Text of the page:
Naturally, progress was more rapid with the Leicesters than the Longhorns, and it was not long before the flockmasters of the entire kingdom were taking notice of the marvels being wrought. One celebrated ram, Two Pounder, is said to have earned 800 Guineas in a single season! The improvement of the Longhorns followed, and the Dishley "breed" became the prevailing popular type in all the neighboring districts. He is said to have maintained somewhat of a "museum," or as Dixon calls it, a "business room," in which there were preserved both skeletons and "pickled carcasses" illustrating interesting results attained. Among these later trophies of the Longhorns were some joints that were prized relics of Old Comley, that died at the good old age of 26, with fully four inches of outside fat upon his sirloin. The herd was distinguished above all others for its depth of flesh, and Bakewell did not for a moment doubt that he had evolved a type which would "represent the roast beef of old England forever and aye." At a sale in Oxfordshire in 1791, several of these Longhorn bulls fetched above 200 guineas each, and at Paget's sale two years later, a bull of Fowler's Bakewell stock brought, for those days, the great sum of 400 guineas. King George III became interested, and honored the wizard with a royal inquiry as to his "new discovery in stock breeding."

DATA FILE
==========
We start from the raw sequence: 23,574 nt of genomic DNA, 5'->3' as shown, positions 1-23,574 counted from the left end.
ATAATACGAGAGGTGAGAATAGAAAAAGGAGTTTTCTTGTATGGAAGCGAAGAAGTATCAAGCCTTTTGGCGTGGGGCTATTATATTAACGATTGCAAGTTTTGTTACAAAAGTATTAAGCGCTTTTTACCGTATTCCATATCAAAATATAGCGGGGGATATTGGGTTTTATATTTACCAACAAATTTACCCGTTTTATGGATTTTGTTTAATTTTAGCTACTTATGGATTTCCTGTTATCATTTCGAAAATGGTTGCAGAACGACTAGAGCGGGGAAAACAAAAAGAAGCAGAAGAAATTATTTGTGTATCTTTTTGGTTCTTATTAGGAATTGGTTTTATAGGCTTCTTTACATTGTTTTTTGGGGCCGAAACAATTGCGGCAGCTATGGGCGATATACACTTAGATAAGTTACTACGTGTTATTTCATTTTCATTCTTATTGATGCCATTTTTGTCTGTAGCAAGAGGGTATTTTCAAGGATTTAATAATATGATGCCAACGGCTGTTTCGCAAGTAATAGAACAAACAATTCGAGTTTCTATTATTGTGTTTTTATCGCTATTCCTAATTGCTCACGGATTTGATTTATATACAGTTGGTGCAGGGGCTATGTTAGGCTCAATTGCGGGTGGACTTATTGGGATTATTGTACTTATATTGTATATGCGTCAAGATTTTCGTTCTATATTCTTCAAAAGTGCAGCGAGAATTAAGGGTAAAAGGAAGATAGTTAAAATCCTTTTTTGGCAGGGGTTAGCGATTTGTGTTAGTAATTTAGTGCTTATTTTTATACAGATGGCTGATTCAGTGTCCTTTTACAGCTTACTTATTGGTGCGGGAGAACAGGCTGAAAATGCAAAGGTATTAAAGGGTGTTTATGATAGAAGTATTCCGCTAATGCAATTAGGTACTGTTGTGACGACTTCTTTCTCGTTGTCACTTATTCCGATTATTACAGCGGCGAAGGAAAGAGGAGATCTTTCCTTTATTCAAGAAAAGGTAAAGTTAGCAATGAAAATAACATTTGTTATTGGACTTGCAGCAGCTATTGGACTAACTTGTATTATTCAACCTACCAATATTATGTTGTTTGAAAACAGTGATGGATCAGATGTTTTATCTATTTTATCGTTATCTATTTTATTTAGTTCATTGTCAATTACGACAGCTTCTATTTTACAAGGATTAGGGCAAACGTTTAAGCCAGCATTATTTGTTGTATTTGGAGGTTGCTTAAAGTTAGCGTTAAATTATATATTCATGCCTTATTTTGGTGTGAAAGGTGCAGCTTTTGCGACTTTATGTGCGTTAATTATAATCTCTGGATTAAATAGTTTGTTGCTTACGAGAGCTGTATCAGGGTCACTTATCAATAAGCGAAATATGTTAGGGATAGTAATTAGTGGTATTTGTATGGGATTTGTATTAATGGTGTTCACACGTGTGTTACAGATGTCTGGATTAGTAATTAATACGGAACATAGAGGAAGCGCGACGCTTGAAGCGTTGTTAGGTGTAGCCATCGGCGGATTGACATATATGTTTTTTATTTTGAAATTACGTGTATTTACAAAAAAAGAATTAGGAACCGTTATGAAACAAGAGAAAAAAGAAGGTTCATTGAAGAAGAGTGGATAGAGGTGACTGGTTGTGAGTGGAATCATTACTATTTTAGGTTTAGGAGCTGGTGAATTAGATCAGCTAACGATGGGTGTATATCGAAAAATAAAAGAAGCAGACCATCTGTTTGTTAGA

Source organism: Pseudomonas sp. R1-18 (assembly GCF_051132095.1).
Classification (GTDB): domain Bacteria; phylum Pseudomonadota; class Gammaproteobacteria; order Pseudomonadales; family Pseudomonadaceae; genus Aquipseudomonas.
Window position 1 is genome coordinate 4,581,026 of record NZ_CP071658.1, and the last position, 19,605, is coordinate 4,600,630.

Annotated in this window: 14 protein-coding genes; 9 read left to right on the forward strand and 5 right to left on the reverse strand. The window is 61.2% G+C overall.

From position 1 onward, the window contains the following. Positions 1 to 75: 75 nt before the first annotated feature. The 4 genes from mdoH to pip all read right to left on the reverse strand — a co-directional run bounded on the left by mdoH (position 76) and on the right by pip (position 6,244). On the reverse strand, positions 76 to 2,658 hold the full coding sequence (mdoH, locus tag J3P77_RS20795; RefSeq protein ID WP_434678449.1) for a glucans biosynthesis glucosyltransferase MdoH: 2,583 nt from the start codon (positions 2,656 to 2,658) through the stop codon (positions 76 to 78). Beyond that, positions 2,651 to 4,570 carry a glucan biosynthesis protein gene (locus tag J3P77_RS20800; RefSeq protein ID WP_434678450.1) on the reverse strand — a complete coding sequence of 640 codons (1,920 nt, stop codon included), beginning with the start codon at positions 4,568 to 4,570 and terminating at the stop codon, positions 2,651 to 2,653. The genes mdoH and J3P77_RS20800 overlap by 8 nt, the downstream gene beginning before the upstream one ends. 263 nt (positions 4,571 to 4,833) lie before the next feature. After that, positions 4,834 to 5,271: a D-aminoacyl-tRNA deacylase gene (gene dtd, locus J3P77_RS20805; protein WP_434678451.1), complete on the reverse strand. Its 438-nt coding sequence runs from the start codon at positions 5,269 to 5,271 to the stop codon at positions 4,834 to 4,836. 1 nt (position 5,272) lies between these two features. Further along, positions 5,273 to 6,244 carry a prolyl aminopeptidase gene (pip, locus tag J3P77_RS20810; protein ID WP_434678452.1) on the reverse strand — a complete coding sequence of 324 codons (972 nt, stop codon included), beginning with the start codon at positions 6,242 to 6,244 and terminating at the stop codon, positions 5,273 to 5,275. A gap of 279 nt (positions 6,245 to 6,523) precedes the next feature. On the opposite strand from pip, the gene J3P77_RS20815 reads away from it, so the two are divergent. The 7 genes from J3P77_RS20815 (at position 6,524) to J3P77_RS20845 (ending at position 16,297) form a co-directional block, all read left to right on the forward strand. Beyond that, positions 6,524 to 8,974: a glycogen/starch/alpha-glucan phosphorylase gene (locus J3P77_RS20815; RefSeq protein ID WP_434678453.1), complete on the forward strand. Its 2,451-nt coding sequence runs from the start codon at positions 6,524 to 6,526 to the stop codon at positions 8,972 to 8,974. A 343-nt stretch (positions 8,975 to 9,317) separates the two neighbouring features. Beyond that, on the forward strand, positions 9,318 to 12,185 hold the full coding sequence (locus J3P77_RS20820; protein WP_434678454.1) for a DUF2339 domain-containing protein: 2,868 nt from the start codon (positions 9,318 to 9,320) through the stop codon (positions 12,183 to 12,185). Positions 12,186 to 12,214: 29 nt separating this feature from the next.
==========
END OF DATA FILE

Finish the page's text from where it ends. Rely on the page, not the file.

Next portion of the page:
To understand the full import of Bakewell's work, it is necessary to know that his great successes antedated the creation of all the leading breeds of the present day. He had hit upon the secret of how to accentuate specific points and insure their perpetuation. That was the one great central fact developed by his work â€” the principle that proved the forerunner of universal improvement in all the various Island types. He little dreamed that through its application to other materials his wonderful Leicesters and Longhorns would in time be put in total eclipse. The livestock kingdom of his day was one great conglomeration of local types and non-descripts. The "improved Shorthorn" was as yet only incubating along the banks of the River Tees. In the abutting counties of York and Durham were many different sorts known by various names, all of which were soon to be successfully unified by the cement of inbreeding applied so persistently by the Shorthorn fathers after a contemplation of Bakewell's handiwork. Over in Herefordshire at this same time were equally varied assortments of cattle soon to be brought together by a resort to the magic power in the hands of Benjamin Tomkins, his contemporaries and successors. At a later date, Ellman fairly made the Southdown sheep from Bakewell precendents. And so we might go up and down almost the entire line of the modern breeds and sub-varieties, and find in almost every instance that the first great results have been obtained primarily through the mating of near kin in accordance with the Bakewellian law. While his name has not been given to any of the types that owe their origin directly to his demonstrations, over in France they have created a beautiful breed of sheep, by a judicious blending of Leicester and fine-wool blood, which they call the Dishley Merino, in recognition of the great lawgiver's English home."